Kaucka M.,Institute of Experimental Biology |
Plevova K.,CEITEC Central European Institute of Technology |
Plevova K.,University Hospital Brno and Medical Faculty |
Pavlova S.,CEITEC Central European Institute of Technology |
And 25 more authors.
Cancer Research | Year: 2013
The planar cell polarity (PCP) pathway is a conserved pathway that regulates cell migration and polarity in various contexts. Here we show that key PCP pathway components such as Vangl2, Celsr1, Prickle1, FZD3, FZD7, Dvl2, Dvl3, and casein kinase 1 (CK1)-e are upregulated in B lymphocytes of patients with chronic lymphocytic leukemia (CLL). Elevated levels of PCP proteins accumulate in advanced stages of the disease. Here, we show that PCP pathway is required for the migration and transendothelial invasion of CLL cells and that patients with high expression of PCP genes, FZD3, FZD7, and PRICKLE1, have a less favorable clinical prognosis. Our findings establish that the PCP pathway acts as an important regulator of CLL cell migration and invasion. PCP proteins represent an important class of molecules regulating pathogenic interaction of CLL cells with their microenvironment. © 2013 American Association for Cancer Research. Source
Kaucka M.,Masaryk University |
Krejci P.,Masaryk University |
Krejci P.,Academy of Sciences of the Czech Republic |
Krejci P.,Cedars Sinai Medical Center |
And 11 more authors.
Acta Physiologica | Year: 2011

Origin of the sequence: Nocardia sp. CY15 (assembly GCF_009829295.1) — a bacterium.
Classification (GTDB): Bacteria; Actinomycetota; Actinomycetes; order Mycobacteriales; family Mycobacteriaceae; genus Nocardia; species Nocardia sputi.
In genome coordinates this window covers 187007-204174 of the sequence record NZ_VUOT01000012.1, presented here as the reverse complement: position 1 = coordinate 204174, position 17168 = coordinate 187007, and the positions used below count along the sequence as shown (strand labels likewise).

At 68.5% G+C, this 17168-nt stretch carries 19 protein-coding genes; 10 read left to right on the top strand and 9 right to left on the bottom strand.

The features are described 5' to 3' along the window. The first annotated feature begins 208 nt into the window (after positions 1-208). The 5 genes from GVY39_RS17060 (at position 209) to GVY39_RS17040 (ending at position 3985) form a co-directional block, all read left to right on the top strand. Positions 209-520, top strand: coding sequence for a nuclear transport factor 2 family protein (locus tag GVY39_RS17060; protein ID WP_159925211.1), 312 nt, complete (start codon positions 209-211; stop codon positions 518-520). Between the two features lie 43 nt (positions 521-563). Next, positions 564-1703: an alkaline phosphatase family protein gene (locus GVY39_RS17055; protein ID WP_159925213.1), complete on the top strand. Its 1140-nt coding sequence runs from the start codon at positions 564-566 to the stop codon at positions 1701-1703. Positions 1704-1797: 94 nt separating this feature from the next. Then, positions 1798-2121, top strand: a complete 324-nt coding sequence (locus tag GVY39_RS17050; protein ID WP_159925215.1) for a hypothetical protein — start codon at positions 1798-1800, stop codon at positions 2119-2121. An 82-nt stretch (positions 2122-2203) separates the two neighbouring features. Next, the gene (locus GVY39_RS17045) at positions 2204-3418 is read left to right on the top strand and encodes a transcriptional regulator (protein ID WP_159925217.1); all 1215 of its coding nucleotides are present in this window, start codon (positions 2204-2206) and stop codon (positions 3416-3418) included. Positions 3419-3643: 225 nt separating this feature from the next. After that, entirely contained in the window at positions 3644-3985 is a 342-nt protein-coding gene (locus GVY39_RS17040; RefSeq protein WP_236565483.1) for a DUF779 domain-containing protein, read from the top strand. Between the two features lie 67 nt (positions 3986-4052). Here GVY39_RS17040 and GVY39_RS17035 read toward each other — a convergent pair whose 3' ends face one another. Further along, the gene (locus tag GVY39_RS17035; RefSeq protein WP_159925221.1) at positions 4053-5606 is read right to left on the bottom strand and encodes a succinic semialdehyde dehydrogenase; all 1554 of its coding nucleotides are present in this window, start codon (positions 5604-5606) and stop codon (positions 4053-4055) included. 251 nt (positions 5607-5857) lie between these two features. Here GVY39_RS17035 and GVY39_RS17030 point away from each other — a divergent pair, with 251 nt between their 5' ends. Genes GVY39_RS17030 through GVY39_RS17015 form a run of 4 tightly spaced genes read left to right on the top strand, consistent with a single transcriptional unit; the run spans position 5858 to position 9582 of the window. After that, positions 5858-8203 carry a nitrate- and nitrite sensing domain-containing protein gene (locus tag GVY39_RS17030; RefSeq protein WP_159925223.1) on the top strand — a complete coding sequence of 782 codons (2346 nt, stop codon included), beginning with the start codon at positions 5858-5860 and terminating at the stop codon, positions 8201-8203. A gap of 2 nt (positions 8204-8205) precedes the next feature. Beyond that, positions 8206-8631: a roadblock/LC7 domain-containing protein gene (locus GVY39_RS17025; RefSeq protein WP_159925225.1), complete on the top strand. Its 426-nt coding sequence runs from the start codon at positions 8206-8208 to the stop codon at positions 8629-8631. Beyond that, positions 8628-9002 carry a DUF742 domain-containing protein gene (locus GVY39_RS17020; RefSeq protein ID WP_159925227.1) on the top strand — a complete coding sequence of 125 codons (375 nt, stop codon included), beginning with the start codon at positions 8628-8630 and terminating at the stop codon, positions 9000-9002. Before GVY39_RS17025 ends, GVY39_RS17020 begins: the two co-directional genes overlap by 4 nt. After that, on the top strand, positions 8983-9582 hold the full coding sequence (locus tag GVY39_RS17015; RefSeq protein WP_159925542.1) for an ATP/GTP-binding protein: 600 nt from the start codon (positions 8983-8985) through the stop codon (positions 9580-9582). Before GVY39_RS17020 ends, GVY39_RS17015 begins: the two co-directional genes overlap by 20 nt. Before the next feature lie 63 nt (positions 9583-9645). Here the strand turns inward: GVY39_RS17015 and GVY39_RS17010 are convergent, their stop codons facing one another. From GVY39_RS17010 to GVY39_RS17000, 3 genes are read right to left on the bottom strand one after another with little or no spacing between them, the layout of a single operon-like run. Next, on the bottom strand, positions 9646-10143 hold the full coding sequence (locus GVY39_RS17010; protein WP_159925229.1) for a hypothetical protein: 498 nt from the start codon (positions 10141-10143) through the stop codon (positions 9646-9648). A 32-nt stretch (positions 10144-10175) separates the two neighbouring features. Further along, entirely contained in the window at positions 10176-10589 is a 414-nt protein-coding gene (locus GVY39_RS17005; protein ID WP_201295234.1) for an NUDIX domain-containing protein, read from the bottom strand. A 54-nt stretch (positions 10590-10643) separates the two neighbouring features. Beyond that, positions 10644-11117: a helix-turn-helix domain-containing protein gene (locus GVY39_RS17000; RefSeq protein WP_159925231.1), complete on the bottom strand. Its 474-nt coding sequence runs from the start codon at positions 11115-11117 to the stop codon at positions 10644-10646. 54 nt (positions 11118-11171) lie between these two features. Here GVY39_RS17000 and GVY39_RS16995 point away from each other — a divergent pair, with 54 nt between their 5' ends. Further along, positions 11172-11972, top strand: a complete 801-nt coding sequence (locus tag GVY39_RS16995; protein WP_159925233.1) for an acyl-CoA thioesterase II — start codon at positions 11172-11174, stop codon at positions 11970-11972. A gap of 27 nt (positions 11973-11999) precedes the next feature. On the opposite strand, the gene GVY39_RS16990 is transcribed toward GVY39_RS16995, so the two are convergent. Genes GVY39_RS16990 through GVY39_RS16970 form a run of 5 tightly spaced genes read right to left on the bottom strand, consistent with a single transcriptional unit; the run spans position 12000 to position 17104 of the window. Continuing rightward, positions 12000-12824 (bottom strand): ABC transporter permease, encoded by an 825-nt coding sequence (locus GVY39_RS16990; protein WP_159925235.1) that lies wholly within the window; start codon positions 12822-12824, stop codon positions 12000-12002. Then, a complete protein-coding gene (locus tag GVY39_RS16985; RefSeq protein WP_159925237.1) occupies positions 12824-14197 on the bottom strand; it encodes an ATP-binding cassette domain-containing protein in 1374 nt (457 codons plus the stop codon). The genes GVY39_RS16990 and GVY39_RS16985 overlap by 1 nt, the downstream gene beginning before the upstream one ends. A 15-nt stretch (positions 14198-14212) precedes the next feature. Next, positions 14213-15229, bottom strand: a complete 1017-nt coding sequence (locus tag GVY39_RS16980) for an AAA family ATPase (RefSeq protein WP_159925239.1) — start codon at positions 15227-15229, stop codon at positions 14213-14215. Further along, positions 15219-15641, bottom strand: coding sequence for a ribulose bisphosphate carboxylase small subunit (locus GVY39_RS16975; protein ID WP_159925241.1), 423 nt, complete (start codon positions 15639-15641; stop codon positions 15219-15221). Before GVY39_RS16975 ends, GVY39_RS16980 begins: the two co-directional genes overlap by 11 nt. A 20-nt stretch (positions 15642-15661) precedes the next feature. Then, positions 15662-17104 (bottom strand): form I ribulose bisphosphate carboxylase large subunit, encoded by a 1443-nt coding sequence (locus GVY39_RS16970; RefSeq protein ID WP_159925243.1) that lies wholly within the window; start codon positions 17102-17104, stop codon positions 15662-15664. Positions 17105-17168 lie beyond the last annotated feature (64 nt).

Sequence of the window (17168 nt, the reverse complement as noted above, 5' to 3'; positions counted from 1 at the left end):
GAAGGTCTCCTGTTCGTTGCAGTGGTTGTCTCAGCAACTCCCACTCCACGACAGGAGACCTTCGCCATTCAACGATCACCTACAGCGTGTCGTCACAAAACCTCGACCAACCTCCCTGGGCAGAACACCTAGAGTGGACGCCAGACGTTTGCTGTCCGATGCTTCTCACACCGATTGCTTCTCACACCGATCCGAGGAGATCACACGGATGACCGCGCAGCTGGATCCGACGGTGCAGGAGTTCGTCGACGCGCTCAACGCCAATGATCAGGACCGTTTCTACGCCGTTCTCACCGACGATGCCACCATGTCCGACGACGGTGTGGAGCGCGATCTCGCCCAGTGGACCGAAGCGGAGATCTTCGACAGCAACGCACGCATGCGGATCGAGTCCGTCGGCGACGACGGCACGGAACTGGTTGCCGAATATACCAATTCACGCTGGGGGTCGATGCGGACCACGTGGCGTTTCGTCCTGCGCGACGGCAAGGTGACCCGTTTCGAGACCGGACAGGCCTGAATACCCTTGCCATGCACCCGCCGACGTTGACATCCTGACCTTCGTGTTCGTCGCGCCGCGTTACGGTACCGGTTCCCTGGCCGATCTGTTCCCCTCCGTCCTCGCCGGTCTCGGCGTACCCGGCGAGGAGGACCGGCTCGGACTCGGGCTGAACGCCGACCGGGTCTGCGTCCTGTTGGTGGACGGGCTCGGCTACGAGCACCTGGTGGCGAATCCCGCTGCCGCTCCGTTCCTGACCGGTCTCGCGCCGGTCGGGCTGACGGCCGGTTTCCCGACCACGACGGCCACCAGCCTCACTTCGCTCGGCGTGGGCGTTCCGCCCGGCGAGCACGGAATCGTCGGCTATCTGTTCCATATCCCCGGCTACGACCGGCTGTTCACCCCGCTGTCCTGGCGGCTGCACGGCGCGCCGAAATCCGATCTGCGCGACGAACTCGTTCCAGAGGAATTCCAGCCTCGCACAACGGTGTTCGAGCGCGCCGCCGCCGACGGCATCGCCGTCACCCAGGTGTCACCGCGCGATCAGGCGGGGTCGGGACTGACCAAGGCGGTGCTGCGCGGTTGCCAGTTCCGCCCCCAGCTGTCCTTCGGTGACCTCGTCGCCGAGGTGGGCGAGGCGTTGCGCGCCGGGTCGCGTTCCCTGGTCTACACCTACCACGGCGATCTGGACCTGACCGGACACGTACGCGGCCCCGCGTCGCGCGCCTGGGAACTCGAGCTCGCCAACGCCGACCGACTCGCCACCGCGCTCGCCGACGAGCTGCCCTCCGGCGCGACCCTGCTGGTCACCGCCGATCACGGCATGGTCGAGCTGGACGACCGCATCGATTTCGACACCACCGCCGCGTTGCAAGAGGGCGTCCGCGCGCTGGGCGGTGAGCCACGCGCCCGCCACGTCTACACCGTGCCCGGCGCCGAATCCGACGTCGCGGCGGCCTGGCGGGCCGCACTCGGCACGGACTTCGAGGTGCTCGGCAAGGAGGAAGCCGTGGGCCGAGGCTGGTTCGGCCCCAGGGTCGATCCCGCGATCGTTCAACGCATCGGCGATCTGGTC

Aim: In this study, we analysed the post-translational modification of receptor tyrosine kinase-like orphan receptor (Ror1). Ror1 is highly upregulated in B cells of patients with chronic lymphocytic leukaemia (CLL). Molecularly, Ror1 acts as the Wnt receptor in the non-canonical Wnt pathway. Methods: The level of Ror1 glycosylation in HEK293 cells and in primary human CLL cells was analysed by treatment of inhibitors interfering with different steps of glycosylation process and by direct treatment of cell lysates with N-glycosidase. Ror1 ubiquitination was determined by ubiquitination assay. Functional consequences of post-translational modifications were analysed by immunohistochemistry and by analysis of cell surface proteins. Differences in Ror1 glycosylation were confirmed by analysis of 14 samples of B cells from CLL patients. Results: We demonstrate that Ror1 is extensively modified by N-linked glycosylation. Glycosylation produces several variants of Ror1 with electrophoretic migration of approx. 100, 115 and 130kDa. Inhibition of glycosylation interferes with cell surface localization of the 130-kDa variant of Ror1 and prevents Ror1-induced formation of filopodia. Moreover, we show that 130-kDa Ror1 is mono-ubiquitinated. Furthermore, individual CLL patients show striking differences in the electrophoretic migration of Ror1, which correspond to the level of glycosylation. Conclusion: Our data show that Ror1 undergoes complex post-translational modifications by glycosylation and mono-ubiquitination. These modifications regulate Ror1 localization and signalling, and are highly variable among individual CLL patients. These may suggest that Ror1 signals only in a subset of CLL patients despite Ror1 levels are ubiquitously high in all CLL patients. © 2011 The Authors. Acta Physiologica © 2011 Scandinavian Physiological Society. Source